Deng, the judge from Ruijin, said: "The quick channel is not a green light for troublemakers, but if the two parties cannot agree, litigation is allowed. We want to end disputes before they start to stop them becoming aggravated. Also, as the mediation work is undertaken by court clerks and legal assistants, it leaves the judges with more time and energy to focus on complicated cases."
There is an old saw in China: 'Turn to the police when you are in trouble.' However, sometimes that isn't a practical way of handling disputes.
"Compared with judges, we are not good at legal explanations, especially in cases involving financial matters," said Xiong Da, an officer at Ciping Police Station in Jinggangshan. He welcomed the help provided by Liang's team, saying it has assisted many tourists who asked for a judicial official to rule on their dispute.
"Under China's criminal law, it was hard to file some cases where tourists reported the theft of small sums of money. They always asked the operators of scenic spots to help them find the money or even refund it, though sometimes they had just mislaid the cash. I think, judicial officials are better able to explain each side's responsibilities in such cases," he said.
Zhou Jianhua, director of the Law Enforcement Department for Scenic Spots at the Jinggangshan Management Bureau, agreed with Xiong.
"Before, many tourists complained to us when they had conflicts with operators of scenic areas, such as those involving ticket prices or personal injury, but our lack of deep knowledge of the law meant we had difficulty explaining how much compensation they should receive," he said.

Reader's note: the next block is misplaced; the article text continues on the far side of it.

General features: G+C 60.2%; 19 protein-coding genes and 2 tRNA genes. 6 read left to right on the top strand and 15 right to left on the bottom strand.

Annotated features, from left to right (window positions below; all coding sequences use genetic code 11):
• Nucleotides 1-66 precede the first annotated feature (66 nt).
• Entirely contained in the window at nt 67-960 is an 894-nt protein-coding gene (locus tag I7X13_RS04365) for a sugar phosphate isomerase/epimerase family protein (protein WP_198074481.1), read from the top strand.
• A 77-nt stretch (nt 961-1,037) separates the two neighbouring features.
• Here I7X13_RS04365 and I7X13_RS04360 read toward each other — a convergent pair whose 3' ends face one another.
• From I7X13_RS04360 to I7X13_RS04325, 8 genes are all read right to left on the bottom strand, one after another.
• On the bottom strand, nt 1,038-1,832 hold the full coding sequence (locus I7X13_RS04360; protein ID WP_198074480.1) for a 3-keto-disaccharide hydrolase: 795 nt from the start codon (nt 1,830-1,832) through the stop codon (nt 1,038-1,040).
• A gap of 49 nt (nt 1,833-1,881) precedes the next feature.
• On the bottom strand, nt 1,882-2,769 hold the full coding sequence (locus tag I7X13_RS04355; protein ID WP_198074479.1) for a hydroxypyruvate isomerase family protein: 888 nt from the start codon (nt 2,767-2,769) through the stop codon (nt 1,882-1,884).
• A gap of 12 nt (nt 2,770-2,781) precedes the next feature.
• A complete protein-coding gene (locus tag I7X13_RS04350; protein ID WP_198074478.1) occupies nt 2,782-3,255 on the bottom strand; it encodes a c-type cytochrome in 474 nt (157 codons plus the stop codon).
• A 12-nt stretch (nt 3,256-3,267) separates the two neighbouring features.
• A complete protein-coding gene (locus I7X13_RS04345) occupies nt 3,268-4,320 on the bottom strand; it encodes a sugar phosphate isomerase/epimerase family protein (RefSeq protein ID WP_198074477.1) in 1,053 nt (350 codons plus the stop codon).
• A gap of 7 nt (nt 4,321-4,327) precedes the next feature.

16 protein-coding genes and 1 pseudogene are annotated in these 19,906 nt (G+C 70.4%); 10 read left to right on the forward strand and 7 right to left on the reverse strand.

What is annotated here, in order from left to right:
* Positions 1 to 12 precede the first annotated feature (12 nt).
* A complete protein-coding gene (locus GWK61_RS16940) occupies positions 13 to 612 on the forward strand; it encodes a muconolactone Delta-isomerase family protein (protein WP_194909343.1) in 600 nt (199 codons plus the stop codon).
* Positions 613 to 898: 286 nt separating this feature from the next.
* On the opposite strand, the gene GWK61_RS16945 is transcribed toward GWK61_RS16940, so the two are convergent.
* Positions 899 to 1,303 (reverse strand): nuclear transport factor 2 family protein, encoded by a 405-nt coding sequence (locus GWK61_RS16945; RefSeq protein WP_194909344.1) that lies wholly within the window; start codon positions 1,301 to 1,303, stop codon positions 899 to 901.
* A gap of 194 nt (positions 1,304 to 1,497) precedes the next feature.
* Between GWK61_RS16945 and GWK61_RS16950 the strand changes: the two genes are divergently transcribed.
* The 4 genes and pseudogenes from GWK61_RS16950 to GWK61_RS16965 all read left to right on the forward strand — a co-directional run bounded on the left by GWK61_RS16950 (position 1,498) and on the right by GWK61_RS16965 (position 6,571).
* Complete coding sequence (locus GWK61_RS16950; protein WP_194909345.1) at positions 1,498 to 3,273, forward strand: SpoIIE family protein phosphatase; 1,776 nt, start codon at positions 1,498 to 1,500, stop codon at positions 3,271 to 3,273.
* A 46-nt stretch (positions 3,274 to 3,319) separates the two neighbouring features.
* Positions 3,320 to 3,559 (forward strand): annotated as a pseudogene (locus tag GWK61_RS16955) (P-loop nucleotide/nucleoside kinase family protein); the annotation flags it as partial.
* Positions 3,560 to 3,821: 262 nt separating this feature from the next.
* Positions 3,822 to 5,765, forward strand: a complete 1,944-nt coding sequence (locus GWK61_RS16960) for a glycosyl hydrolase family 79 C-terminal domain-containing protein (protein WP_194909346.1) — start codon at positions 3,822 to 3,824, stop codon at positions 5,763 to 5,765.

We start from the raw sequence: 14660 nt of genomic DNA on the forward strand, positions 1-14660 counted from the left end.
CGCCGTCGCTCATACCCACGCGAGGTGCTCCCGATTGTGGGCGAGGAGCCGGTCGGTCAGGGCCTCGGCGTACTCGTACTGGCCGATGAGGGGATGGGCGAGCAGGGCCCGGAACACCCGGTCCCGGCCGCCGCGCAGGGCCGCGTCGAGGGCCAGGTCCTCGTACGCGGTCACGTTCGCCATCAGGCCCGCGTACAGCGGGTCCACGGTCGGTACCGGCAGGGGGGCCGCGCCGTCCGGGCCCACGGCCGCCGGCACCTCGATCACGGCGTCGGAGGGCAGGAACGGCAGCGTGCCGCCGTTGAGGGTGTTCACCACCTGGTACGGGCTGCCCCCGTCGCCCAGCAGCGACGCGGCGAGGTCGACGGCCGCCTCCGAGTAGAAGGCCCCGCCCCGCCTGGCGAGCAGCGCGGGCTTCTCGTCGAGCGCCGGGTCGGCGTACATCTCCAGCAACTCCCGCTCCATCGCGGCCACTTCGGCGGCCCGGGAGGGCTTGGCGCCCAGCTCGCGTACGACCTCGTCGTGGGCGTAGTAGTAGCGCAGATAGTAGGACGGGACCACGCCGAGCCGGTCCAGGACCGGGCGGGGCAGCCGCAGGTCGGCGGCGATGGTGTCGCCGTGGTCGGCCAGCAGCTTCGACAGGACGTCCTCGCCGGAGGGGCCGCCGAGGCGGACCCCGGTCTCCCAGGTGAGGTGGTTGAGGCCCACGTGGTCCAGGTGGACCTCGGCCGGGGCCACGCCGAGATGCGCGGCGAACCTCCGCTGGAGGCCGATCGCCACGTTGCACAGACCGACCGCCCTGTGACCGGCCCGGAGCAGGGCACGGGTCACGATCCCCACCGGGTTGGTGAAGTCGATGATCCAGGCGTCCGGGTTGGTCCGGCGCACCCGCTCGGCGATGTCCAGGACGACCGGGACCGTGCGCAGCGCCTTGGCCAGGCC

"Now, the officials on the scene can explain exactly how much should be paid, which gives tourists a point of reference if they choose to bring a lawsuit, and also reduces the burden on us."
Deng said: "When a dispute happens, the tourists want to know who is right, who should shoulder most responsibility and how much compensation should be paid. These questions need clear, quick and professional answers based on the law, which is the job of the judiciary."
He regards every successful mediation as a legal lesson for operators and travel agencies: "The more regulated the tourism market is, the fewer disputes will occur."
In 2017, he handled a dispute in which a laborer attempted to sue a scenic spot operator after sustaining a fracture while painting walls in the area.
Deng's investigations discovered that the injury had been caused by the laborer's own carelessness.
However, having taken into consideration the fact that the man's injuries required medical attention, and the efforts he had made to complete the job, Deng called the two sides together to explain their legal responsibilities. He suggested that they resolve the problem via mediation, rather than litigation.
"If the laborer had insisted on litigation, he might have lost the case, while the operator of the scenic spot would have spent a lot of time on the judicial process," Deng said.
He added that the laborer accepted his suggestion that the operator should pay him several thousand yuan in compensation and improve safety measures at the scenic spot.